Greg Jennings: Packers Would Be Foolish to Use Franchise Tag on WR

Jesse ReedCorrespondent IFebruary 28, 2013

GREEN BAY, WI - JANUARY 05:  Wide receiver Greg Jennings #85 of the Green Bay Packers runs after a catch against the Minnesota Vikings during the NFC Wild Card Playoff game at Lambeau Field on January 5, 2013 in Green Bay, Wisconsin.  (Photo by Jonathan Daniel/Getty Images)
Jonathan Daniel/Getty Images

Greg Jennings isn't worth $10.36 million to the Green Bay Packers in 2013.

Recent reports suggest the Packers are considering slapping the franchise tag on Jennings, per NFL Network's Ian Rapoport:

The Milwaukee Journal Sentinel's Bob McGinn elaborated on this topic:'s clear the Packers are having serious misgivings about letting fixtures such as Jennings and Finley just walk away. One source called it a 50-50 proposition whether Jennings would be franchised for what would be a tender worth about $10.36M.

For a team that doesn't have a ton of wiggle room in its salary cap this upcoming season, spending this kind of money on a player who has struggled with injuries the past two years is ludicrous. 

Before the team let Charles Woodson walk, it was approximately $7.1 million under the cap (h/t ESPN's John Clayton).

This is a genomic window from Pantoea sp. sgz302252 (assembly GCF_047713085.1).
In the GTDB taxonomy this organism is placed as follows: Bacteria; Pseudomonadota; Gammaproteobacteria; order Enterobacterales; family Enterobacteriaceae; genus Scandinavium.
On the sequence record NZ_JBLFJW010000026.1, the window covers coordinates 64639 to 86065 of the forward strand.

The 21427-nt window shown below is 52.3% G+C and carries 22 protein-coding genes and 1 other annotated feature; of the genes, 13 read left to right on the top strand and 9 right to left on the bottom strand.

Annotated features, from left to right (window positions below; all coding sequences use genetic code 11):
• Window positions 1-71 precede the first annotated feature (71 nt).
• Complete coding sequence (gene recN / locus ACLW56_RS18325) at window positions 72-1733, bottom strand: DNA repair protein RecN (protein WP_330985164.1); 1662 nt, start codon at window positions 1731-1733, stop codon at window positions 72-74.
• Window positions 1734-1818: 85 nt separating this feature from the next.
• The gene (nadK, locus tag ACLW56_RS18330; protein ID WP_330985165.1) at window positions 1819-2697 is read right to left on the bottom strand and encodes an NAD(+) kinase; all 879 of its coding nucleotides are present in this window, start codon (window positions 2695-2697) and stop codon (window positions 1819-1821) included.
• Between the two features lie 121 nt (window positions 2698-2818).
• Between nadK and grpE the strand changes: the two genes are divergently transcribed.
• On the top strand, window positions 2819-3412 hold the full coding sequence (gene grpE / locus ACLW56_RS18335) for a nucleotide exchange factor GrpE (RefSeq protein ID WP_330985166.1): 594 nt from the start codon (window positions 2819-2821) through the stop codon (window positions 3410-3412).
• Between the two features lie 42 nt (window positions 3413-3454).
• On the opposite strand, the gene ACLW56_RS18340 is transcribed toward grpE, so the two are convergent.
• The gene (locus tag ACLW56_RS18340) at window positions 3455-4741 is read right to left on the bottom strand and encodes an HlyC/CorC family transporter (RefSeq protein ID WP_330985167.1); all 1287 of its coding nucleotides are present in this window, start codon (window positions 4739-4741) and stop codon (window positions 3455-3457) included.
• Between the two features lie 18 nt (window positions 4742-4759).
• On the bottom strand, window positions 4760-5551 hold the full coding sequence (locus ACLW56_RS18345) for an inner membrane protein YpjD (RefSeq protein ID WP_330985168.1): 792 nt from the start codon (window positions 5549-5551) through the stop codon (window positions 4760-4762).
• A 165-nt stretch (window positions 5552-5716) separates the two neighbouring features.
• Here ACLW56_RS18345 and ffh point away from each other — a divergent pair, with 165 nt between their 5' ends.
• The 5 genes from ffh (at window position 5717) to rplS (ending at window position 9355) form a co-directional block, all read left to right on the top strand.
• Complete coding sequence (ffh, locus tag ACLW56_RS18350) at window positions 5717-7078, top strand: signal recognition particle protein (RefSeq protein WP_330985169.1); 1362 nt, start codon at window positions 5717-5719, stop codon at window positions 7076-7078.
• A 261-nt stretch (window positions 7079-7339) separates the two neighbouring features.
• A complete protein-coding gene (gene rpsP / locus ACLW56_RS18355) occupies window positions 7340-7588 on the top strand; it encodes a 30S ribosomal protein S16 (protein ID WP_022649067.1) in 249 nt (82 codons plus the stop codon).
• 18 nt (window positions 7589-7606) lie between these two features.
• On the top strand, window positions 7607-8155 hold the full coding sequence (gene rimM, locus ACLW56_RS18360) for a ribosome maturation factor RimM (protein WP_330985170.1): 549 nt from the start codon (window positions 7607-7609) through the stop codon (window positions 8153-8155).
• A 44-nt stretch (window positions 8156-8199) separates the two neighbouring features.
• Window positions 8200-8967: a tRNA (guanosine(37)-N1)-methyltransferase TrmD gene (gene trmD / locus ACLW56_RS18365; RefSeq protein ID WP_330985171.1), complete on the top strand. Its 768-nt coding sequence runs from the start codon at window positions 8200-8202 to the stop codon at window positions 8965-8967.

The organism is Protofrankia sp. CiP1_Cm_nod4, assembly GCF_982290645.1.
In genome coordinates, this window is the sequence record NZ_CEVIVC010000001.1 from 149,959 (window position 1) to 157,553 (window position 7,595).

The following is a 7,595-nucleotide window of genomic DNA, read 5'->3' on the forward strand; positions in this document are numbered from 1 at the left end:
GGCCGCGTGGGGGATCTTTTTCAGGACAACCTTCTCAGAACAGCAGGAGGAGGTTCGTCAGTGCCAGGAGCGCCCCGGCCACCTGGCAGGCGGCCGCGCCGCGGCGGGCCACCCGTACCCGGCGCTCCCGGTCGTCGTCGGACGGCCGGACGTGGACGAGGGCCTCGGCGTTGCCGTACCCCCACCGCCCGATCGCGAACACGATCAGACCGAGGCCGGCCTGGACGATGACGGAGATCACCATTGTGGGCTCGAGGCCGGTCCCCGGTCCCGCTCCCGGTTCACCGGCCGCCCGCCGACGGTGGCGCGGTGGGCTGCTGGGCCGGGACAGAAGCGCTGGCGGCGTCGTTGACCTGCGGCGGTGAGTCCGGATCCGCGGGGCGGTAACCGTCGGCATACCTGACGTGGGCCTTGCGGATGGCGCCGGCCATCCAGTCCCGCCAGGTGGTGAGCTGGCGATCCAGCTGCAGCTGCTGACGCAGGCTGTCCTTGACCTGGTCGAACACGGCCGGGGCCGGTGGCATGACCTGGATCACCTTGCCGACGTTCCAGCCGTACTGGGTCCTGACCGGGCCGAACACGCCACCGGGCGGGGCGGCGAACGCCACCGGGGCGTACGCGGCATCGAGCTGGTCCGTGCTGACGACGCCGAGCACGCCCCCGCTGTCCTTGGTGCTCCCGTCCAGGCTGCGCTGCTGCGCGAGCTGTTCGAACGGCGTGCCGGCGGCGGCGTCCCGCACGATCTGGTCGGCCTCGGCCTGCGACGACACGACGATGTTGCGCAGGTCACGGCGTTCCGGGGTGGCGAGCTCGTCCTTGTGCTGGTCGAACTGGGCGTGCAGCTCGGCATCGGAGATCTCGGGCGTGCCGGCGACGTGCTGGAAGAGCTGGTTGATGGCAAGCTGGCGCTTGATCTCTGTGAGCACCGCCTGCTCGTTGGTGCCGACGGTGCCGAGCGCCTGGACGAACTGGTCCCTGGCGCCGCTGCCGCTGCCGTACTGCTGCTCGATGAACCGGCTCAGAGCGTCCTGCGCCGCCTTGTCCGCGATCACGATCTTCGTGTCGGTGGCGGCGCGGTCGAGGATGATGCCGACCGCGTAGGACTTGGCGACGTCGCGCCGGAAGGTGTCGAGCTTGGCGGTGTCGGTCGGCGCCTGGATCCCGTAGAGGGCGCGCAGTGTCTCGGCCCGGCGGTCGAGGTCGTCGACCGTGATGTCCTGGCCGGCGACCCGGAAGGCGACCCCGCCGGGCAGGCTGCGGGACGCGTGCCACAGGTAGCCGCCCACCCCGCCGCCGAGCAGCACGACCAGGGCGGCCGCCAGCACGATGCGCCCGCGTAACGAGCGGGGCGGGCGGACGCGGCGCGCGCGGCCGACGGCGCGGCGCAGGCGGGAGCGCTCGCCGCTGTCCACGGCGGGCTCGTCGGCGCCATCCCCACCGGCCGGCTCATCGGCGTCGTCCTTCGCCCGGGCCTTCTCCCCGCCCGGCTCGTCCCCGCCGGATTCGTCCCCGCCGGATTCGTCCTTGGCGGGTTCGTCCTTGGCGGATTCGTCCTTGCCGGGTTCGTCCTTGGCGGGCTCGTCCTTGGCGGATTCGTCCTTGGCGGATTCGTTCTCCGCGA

According to, Green Bay currently has approximately $112.1 million on the books heading into the 2013 season, which puts the team about $10 million under the proposed $122 million cap (h/t Pro Football Talk's Mike Florio).

Signing Jennings would eat up all that's left of the team's cap, and there's no good reason to give him that kind of money when there are so many promising young receivers in this year's draft class.

Even if the Packers don't take a receiver early, guys like Markus Wheaton, Justin Hunter, Da'Rick Rogers, Quinton Patton and Terrence Williams will likely be available in Round 2 or later.

Aaron Rodgers is good enough to make average receivers look great, and though Jennings has been phenomenal for the Packers in the past, it's time for the team to look to the future. 

Drafting a rookie and letting Jennings and his $10 million salary walk would significantly impact the team's ability to get help at other positions.

Green Bay's offensive line has been terrible at protecting Rodgers the past couple of years (51 sacks in 2012), and some of that money could be used to remedy this.

There isn't a single good reason I can come up with to justify a decision by Ted Thompson to spend such an exorbitant amount of money on Jennings. 

Green Bay must cut ties with its long-time receiver. That's the only solution that makes sense for the long-term health of this team.  

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